4. Understand the organization's products. Product filtering is the cornerstone task for making conflict mineral compliance effective, efficient, and agile. The organization needs to catalog its products and the materials used and determine which ones contain 3TG. This is done to define the scope of the detailed assessment and reporting requirements. Proper scoping of products impacts the effectiveness and efficiency of the program as the organization has to track down the source of 3TG that are used in them. Scoping products correctly directly impacts the organization and suppliers burden in compliance.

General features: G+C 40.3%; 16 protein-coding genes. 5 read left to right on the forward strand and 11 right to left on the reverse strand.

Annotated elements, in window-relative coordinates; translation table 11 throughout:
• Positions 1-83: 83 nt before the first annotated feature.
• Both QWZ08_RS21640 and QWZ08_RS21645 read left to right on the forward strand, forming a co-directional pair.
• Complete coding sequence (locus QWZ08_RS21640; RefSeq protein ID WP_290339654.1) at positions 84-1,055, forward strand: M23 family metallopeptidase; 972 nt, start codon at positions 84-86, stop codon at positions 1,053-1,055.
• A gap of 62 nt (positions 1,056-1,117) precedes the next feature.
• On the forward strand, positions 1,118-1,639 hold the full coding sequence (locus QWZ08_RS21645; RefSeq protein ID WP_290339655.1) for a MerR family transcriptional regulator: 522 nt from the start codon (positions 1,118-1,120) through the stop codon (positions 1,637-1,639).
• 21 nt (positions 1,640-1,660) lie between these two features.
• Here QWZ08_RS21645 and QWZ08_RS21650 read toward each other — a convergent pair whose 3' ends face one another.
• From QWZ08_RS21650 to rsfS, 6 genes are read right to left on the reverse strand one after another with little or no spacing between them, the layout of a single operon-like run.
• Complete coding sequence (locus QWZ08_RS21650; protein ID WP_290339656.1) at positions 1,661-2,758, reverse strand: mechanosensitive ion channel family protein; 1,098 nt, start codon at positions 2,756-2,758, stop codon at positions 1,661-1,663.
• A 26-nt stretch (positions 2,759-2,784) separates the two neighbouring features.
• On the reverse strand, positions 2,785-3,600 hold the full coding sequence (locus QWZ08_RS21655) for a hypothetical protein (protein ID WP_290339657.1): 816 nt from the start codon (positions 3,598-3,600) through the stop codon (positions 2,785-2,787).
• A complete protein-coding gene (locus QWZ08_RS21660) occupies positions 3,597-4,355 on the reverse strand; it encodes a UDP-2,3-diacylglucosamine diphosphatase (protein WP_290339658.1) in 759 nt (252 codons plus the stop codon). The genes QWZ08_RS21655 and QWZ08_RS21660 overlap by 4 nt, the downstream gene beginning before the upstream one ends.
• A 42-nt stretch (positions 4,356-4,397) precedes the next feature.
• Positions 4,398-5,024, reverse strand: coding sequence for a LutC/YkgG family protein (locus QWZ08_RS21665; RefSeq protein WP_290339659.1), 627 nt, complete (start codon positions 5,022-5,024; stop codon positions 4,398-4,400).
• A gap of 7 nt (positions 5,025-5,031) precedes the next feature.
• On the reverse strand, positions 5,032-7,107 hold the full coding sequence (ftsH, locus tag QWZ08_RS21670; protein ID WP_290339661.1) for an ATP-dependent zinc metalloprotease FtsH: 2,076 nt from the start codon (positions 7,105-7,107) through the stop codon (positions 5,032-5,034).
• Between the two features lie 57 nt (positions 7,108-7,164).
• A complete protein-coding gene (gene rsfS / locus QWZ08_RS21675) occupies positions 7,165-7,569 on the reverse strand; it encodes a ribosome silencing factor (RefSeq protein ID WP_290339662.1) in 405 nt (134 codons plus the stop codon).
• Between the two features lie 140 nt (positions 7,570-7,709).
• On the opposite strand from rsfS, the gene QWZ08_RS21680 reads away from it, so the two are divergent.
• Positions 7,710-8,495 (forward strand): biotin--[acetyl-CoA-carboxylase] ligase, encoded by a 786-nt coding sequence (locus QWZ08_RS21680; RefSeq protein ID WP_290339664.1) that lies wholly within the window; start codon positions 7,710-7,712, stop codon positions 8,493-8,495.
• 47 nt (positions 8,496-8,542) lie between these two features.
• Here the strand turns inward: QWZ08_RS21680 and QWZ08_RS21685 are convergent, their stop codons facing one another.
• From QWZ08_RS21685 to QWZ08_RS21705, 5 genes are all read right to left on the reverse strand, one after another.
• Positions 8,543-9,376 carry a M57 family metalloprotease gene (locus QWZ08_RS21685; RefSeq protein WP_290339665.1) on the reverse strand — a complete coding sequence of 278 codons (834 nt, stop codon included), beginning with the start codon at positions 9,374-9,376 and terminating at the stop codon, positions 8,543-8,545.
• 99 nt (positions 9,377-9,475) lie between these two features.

5. Assessment. The majority of conflict mineral compliance work is in the assessment process. Here the organization compiles self-assessment surveys/questionnaires to send to its suppliers. Each supplier that is involved with 3TG minerals in products needs to be sent a self-assessment survey to attest to the use and source of 3TG in those products. The challenge for organizations is to drill down deep into the supply-chain to get to the smelter and mine that the minerals came from. Organizations can send self-assessments to their direct suppliers and then require that these suppliers send self-assessments to their downstream suppliers until the original country and source of the mineral is discovered. Or the organization can insist that their suppliers inform the organization of their downstream suppliers and the organization can send assessments itself down into the depths of the supply chain. This becomes a tricky area to navigate: at many points the organization may have to rely on the attestation and information provided by suppliers finding it difficult to navigate past them to the source of the minerals. The key is to keep a watch for inaccurate and misleading information. Intelligence, intuition, and insight are needed to ensure that the organization has taken 'reasonable' steps to identify the source of conflict minerals.